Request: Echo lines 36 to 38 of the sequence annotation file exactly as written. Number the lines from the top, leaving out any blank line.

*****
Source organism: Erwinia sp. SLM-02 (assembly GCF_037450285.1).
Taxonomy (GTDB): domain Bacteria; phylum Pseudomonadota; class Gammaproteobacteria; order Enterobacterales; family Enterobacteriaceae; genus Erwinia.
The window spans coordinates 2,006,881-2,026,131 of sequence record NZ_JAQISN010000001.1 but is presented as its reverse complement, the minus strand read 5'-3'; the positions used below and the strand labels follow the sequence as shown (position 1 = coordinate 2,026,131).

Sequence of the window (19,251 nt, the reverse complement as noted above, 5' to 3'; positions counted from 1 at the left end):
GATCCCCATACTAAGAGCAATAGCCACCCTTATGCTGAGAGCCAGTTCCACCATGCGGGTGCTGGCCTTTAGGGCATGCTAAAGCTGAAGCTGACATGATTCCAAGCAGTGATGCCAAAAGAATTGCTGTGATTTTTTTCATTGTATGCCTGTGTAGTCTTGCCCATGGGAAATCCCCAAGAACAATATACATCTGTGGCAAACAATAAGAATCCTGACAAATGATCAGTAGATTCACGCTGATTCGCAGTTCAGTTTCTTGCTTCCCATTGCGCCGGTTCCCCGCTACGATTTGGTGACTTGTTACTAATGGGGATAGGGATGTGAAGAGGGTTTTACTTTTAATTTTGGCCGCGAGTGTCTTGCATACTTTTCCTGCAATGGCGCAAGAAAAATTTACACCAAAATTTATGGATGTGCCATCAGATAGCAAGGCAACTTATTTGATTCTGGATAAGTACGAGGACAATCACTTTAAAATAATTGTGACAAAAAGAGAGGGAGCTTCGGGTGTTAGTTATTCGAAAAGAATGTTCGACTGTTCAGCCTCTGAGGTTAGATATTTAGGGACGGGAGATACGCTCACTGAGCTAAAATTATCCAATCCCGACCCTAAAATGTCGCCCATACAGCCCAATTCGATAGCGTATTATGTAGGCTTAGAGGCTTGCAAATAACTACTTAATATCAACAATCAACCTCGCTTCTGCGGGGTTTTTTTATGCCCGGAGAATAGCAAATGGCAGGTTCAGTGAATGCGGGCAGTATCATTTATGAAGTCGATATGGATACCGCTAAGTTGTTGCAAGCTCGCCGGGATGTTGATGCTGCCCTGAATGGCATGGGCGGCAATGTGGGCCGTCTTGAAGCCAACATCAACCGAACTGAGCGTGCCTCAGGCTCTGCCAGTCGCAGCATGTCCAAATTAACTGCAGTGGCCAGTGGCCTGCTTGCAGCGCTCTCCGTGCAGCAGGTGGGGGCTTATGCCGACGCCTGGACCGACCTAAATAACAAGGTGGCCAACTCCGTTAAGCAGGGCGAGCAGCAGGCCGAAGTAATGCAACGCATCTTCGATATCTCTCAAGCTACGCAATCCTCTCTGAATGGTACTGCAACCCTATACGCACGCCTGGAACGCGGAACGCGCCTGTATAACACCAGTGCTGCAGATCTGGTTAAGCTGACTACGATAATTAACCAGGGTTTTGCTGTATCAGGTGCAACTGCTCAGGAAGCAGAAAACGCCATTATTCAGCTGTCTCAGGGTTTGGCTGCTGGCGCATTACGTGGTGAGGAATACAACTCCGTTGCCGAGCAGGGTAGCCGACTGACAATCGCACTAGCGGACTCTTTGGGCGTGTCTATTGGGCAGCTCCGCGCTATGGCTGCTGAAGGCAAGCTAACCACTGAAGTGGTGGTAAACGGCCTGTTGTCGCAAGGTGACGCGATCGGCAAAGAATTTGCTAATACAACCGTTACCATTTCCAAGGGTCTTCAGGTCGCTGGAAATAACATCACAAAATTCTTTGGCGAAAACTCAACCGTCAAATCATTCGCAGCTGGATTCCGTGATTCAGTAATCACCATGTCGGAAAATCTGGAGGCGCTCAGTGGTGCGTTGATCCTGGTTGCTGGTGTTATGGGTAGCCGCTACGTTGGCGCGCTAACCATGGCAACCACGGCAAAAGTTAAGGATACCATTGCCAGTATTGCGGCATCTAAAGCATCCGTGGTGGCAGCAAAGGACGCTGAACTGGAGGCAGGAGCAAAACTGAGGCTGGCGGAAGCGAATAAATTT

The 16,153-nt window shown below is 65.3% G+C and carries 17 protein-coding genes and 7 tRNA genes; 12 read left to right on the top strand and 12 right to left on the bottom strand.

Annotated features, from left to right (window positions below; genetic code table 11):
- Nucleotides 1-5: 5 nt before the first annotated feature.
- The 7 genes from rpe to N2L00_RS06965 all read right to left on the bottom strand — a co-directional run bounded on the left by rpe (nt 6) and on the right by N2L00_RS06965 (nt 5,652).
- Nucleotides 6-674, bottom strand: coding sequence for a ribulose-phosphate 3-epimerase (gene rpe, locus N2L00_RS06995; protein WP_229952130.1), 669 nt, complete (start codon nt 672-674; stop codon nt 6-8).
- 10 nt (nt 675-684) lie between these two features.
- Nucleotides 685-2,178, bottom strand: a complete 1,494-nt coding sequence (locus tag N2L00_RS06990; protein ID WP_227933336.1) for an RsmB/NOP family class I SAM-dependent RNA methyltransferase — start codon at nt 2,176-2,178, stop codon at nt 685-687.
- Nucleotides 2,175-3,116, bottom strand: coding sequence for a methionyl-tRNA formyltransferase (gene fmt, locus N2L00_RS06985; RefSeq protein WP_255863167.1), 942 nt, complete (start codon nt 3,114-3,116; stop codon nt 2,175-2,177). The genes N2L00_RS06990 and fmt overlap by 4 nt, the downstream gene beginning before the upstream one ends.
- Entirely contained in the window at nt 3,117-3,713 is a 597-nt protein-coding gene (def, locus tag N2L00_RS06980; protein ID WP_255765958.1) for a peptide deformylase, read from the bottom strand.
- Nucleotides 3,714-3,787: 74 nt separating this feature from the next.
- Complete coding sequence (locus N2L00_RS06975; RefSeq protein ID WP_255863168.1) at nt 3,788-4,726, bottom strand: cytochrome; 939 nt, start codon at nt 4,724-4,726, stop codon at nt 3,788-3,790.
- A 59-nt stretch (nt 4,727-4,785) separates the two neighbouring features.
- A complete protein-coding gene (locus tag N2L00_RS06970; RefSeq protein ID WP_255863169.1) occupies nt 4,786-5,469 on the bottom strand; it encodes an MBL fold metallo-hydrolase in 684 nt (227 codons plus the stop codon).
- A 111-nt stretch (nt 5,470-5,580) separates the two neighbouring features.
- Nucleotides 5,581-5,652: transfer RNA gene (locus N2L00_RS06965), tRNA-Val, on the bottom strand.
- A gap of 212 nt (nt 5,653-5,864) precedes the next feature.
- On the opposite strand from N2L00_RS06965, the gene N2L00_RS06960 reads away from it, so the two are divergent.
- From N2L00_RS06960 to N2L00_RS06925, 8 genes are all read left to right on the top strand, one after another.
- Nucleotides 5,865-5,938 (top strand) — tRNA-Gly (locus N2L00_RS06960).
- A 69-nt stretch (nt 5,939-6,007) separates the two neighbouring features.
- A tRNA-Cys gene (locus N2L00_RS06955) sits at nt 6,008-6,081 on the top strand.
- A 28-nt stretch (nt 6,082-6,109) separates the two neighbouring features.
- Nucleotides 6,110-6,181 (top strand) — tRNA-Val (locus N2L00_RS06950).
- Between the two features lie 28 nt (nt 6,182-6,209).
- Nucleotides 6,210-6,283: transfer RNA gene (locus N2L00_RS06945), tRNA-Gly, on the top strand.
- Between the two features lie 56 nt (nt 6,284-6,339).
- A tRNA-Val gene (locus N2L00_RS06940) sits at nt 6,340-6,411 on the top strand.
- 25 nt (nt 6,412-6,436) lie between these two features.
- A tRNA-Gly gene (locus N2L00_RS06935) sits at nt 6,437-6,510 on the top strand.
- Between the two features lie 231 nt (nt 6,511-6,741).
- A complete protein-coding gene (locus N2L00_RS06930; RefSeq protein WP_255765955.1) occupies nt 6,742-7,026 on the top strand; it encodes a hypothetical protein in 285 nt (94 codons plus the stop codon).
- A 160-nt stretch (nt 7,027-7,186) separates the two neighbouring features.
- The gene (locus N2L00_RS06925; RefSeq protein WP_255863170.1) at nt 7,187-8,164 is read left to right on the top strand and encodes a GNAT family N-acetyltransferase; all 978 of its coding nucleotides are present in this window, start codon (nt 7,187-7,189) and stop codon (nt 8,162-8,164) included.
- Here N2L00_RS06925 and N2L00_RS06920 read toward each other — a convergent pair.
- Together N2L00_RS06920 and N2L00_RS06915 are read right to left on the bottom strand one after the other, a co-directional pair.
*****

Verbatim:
- A complete protein-coding gene (locus N2L00_RS06930; RefSeq protein WP_255765955.1) occupies nt 6,742-7,026 on the top strand; it encodes a hypothetical protein in 285 nt (94 codons plus the stop codon).
- A 160-nt stretch (nt 7,027-7,186) separates the two neighbouring features.
- The gene (locus N2L00_RS06925; RefSeq protein WP_255863170.1) at nt 7,187-8,164 is read left to right on the top strand and encodes a GNAT family N-acetyltransferase; all 978 of its coding nucleotides are present in this window, start codon (nt 7,187-7,189) and stop codon (nt 8,162-8,164) included.